Can Rutgers or Maryland Challenge for Big Ten Title in Next Decade?

Samuel Chi@@ThePlayoffGuruCollege Football Playoff GuruJune 5, 2014

AP Images

Whenever Julie Hermann speaks, the Big Ten office listens, intently.

Just in case the conference needs to get into damage-control spin mode.

The Rutgers athletic director has been nothing short of a lightning rod whenever she's in the news. Hermann has been on the job barely a year, and she's already been involved in a career's worth of controversies. This isn't exactly what the Big Ten needs as Rutgers is set to join the conference, along with Maryland, on July 1.

Hermann's latest public statement is at least only amusing in its absurdity. 

"What I can promise you, one of the things we're working on most, is when you come see us at ball games, starting with High Point Solutions Stadium, you have a world-class, Disney World experience," Hermann told the fans during a facilities tour last week. "That's important to us."

Perhaps she's taken up residence in Fantasyland® because, if anything, High Point Solutions Stadium will be the site of countless massacres for some time to come. In 2014, the Big Ten will roll out the red carpet for the Scarlet Knights by sending Penn State, Michigan and Wisconsin to Piscataway, New Jersey.

To be sure, Rutgers and Maryland were not invited to the B1G based on their athletic prowess in any sport, least of all football. It was a play for TV eyeballs by Big Ten Commissioner Jim Delany, who wants to plant his conference's flag in two major metro areas on the heavily populated Eastern Seaboard.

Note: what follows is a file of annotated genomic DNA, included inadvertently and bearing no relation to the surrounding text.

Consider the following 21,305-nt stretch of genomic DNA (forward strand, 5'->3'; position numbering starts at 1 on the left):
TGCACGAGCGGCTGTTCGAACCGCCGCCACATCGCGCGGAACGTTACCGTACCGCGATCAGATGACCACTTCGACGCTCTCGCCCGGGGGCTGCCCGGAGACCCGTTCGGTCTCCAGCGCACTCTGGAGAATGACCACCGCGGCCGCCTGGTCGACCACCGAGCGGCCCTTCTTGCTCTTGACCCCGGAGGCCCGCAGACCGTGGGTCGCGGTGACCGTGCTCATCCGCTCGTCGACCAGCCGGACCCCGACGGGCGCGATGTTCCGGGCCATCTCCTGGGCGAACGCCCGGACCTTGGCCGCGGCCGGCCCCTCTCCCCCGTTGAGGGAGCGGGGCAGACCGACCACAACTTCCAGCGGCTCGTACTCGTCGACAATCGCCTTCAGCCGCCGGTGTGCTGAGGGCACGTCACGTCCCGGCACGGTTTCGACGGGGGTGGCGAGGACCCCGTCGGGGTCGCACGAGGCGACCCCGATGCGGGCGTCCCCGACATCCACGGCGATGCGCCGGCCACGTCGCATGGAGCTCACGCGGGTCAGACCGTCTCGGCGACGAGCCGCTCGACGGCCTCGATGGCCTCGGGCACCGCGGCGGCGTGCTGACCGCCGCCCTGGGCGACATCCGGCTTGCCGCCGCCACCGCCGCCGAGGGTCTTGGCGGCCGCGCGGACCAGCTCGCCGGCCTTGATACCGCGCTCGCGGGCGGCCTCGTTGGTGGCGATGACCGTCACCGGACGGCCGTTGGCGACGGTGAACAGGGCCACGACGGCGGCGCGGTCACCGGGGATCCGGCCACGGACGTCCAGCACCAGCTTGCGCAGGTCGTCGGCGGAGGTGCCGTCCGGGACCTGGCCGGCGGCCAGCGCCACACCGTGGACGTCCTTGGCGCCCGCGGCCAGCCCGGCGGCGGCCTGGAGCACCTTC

Returning to reality, away from the Happiest Place on Earth, neither Rutgers nor Maryland should expect to be much of a factor in the Big Ten championship race in the near future. In fact, with both teams assigned to the East Division in the realigned B1G, they figure to be cannon fodder for Michigan, Michigan State, Ohio State and soon-to-be unshackled Penn State.

Rutgers/Maryland Big Ten Schedules (2014-15)
Penn State@ Penn State@ IndianaMichigan
MichiganMichigan StateOhio State@ Ohio State
@ Ohio State@IndianaIowaPenn State*
@ NebraskaOhio State@ Wisconsin@ Iowa
Wisconsin@ Wisconsin@ Penn StateWisconsin
Indiana@ MichiganMichigan State@ Michigan State
@ Michigan StateNebraska@ MichiganIndiana
@ MarylandMarylandRutgers@ Rutgers
* at M&T Bank Stadium in Baltimore

Coming off a 6-7 season in the watered-down American Athletic Conference, Rutgers is in no position to challenge for the division title, never mind the Big Ten championship. And it remains to be seen if its inclusion in a major conference will allow Rutgers to keep more in-state recruits or actually make them more susceptible to poaching by the B1G powerhouses.

Maryland arguably is in worse shape than even Rutgers, which at least went to eight bowl games over the last nine seasons. The Terrapins have not had a winning record in the ACC since 2010, after the surprise firing of Ralph Friedgen (who, coincidentally, was just hired by Kyle Flood to be Rutgers' offensive coordinator this offseason).

So neither team should expect much from their Big Ten football experience, other than opening the vaults to take in a boatload of cash. For now, they're just along for the ride.


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